Favorite (Hardcore) Chili

Behold the absolute, without question, best bowl of chili I have ever had. I’ve had this recipe bookmarked since the January issue of Cook’s Illustrated showed up in my mailbox. It was their “favorite” chili, and included a few “secret” ingredients – things like cocoa powder, molasses and beer. It uses dried chiles ground down to make a chili powder and paste instead of the typical chili powder. And it used chunks of beef instead of ground meat. This was all very unfamiliar ground to my chili palate, but it all sounded so irresistible. It also sounded like some hardcore chili, which I loved the idea of! Through the end of last winter, this spring and summer, the chili never got made. I vowed to myself that October would be THE month for this chili, and I finally made time for it. I am in total love. The best chili, ever. Hands-down. No wonder Cook’s Illustrated declared it their favorite. It’s bursting with flavor, and the meat becomes so tender that it melts in your mouth. I’m fairly certain I will never try another chili recipe again. This is it for me. This is my chili soul mate.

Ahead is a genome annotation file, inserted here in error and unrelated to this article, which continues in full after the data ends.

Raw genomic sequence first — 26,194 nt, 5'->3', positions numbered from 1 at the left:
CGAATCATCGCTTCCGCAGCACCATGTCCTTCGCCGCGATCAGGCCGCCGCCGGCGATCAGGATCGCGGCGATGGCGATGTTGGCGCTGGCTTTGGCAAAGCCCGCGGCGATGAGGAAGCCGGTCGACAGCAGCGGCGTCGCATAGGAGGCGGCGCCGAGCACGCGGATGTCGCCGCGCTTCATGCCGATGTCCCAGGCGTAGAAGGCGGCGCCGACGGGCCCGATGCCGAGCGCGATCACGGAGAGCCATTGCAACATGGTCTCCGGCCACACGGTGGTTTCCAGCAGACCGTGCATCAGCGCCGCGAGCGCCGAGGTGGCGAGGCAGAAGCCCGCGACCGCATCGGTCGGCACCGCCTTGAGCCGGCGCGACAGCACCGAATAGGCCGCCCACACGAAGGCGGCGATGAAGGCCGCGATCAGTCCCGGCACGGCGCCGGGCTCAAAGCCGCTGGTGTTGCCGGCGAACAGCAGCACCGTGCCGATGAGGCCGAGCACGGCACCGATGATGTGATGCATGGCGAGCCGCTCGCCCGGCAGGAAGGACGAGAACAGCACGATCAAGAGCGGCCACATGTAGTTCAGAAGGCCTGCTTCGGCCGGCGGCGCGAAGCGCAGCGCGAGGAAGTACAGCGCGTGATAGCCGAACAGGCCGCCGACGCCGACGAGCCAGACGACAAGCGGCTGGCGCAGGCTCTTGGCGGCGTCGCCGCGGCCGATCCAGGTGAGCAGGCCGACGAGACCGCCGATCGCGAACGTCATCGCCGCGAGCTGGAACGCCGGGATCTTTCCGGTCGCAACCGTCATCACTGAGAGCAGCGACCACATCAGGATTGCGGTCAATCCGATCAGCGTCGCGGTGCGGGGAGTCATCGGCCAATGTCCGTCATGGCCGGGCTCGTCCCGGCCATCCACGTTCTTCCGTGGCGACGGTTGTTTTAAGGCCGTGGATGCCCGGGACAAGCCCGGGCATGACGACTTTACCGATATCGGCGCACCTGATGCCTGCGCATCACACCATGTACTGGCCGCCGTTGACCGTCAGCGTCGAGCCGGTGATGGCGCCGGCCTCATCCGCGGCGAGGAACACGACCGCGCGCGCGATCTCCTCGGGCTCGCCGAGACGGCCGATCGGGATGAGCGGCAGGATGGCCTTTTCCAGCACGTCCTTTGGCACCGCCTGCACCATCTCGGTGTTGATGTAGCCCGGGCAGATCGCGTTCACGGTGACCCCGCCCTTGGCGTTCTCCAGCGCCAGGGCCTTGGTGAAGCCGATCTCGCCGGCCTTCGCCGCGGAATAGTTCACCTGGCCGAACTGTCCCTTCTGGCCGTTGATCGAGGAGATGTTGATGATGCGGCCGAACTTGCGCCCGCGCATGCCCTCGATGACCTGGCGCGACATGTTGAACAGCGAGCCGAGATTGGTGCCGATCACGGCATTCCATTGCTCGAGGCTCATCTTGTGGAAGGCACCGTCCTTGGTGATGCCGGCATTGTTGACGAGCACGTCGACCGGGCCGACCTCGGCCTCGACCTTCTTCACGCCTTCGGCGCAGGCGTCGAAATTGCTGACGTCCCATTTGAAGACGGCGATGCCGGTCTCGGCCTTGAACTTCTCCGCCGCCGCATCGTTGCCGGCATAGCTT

This was my first time ever working with dried chiles, and I wasn’t sure if I would even be able to find them outside out somewhere like Penzeys, but was pleasantly surprised when I found them at my regular supermarket. They were located in the international aisle, under the Hispanic foods.

Using the dried chiles to make a homemade chili powder and paste is one of the things that really sets this recipe apart from many of the other chili recipes I have ever tried. After toasting the ancho chiles, you toss them into a food processor with the arbol chiles, salt, cornmeal, oregano, cocoa powder, and cumin… voila! Chili powder! Then you slowly drizzle in a little chicken broth, and… voila! Chili paste!

This isn’t a fast, whip it up when I get home from work, type of chili. This is a hunker down on a rainy or snowy Saturday and make this for a cozy night in. It’s time-consuming, but if you can make the time for it, it’s absolutely worth every minute. Plus, you could make a big pot on a weekend day and then freeze it in portions for another time and it will be all ready for you!